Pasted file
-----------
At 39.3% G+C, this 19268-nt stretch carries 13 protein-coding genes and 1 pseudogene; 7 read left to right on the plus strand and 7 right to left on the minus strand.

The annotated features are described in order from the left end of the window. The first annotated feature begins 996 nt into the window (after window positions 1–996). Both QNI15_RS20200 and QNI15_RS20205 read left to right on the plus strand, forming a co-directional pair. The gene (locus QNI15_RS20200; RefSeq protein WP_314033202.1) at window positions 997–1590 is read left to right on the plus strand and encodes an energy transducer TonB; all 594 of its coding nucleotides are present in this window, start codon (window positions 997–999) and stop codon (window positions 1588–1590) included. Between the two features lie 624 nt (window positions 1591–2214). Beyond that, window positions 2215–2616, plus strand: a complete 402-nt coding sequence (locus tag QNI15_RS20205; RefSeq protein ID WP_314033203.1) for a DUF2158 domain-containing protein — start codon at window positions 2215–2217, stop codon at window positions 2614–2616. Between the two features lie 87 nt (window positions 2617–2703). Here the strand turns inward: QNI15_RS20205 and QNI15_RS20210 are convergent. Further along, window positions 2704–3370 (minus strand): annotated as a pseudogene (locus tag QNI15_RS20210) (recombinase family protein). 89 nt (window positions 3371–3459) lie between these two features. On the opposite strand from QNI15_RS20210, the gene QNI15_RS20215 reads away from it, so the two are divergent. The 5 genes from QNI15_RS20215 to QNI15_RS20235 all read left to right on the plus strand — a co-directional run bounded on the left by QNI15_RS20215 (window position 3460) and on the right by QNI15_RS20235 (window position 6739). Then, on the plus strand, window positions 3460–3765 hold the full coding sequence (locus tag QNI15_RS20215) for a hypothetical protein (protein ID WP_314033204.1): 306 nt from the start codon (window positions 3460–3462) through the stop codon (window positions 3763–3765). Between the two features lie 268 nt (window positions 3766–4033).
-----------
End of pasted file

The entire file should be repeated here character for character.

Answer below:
At 39.3% G+C, this 19268-nt stretch carries 13 protein-coding genes and 1 pseudogene; 7 read left to right on the plus strand and 7 right to left on the minus strand.

The annotated features are described in order from the left end of the window. The first annotated feature begins 996 nt into the window (after window positions 1–996). Both QNI15_RS20200 and QNI15_RS20205 read left to right on the plus strand, forming a co-directional pair. The gene (locus QNI15_RS20200; RefSeq protein WP_314033202.1) at window positions 997–1590 is read left to right on the plus strand and encodes an energy transducer TonB; all 594 of its coding nucleotides are present in this window, start codon (window positions 997–999) and stop codon (window positions 1588–1590) included. Between the two features lie 624 nt (window positions 1591–2214). Beyond that, window positions 2215–2616, plus strand: a complete 402-nt coding sequence (locus tag QNI15_RS20205; RefSeq protein ID WP_314033203.1) for a DUF2158 domain-containing protein — start codon at window positions 2215–2217, stop codon at window positions 2614–2616. Between the two features lie 87 nt (window positions 2617–2703). Here the strand turns inward: QNI15_RS20205 and QNI15_RS20210 are convergent. Further along, window positions 2704–3370 (minus strand): annotated as a pseudogene (locus tag QNI15_RS20210) (recombinase family protein). 89 nt (window positions 3371–3459) lie between these two features. On the opposite strand from QNI15_RS20210, the gene QNI15_RS20215 reads away from it, so the two are divergent. The 5 genes from QNI15_RS20215 to QNI15_RS20235 all read left to right on the plus strand — a co-directional run bounded on the left by QNI15_RS20215 (window position 3460) and on the right by QNI15_RS20235 (window position 6739). Then, on the plus strand, window positions 3460–3765 hold the full coding sequence (locus tag QNI15_RS20215) for a hypothetical protein (protein ID WP_314033204.1): 306 nt from the start codon (window positions 3460–3462) through the stop codon (window positions 3763–3765). Between the two features lie 268 nt (window positions 3766–4033).